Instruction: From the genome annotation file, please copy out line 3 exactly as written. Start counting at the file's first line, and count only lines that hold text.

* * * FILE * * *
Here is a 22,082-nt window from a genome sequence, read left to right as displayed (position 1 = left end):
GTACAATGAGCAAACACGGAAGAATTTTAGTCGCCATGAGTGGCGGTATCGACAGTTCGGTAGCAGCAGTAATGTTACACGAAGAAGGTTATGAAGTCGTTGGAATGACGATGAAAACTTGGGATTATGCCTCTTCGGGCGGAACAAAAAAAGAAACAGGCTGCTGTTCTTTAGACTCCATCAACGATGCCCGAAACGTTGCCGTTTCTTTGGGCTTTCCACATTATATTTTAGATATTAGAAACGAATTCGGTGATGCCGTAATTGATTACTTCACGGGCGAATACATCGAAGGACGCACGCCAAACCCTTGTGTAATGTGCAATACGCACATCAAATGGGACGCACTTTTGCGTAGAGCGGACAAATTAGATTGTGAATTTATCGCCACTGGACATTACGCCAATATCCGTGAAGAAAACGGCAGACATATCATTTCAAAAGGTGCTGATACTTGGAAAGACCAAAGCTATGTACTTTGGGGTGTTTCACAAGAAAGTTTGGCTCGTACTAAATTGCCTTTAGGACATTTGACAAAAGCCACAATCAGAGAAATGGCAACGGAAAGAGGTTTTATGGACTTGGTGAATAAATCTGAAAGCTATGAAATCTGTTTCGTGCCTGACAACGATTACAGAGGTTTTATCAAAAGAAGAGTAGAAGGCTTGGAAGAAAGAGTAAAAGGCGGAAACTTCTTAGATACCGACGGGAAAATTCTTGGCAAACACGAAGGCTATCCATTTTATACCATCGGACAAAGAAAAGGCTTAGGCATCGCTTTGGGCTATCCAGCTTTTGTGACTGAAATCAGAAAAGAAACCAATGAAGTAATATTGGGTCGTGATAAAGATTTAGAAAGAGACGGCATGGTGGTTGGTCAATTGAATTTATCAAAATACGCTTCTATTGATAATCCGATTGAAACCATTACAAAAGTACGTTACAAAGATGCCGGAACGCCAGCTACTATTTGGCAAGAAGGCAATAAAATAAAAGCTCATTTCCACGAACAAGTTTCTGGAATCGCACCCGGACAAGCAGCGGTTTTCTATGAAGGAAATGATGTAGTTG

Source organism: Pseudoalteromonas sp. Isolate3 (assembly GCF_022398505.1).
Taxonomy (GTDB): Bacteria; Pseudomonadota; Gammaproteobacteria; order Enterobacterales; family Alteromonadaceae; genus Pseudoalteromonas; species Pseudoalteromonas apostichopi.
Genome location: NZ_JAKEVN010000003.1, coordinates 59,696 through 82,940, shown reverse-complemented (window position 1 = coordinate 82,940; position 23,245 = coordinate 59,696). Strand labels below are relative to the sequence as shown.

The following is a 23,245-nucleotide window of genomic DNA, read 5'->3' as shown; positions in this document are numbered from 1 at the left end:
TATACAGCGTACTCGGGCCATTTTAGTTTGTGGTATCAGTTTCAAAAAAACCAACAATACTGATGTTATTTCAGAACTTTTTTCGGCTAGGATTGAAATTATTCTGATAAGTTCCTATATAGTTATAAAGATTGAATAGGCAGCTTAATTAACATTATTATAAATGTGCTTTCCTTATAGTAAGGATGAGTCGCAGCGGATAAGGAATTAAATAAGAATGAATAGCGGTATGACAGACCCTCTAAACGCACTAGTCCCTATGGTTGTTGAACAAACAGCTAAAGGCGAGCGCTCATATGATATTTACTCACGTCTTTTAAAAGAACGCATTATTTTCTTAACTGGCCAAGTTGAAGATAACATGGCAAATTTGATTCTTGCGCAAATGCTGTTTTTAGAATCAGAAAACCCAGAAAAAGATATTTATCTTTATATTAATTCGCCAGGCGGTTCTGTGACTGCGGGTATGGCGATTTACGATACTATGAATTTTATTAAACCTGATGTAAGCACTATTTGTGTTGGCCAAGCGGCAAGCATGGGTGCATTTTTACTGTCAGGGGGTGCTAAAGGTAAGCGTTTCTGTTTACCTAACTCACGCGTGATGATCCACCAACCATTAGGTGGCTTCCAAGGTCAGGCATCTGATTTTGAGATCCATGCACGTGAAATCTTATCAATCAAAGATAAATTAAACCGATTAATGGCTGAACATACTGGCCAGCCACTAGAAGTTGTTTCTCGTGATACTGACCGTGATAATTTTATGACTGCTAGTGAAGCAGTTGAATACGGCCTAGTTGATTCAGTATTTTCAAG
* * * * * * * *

Source organism: Pseudoalteromonas sp. Isolate3 (assembly GCF_022398505.1).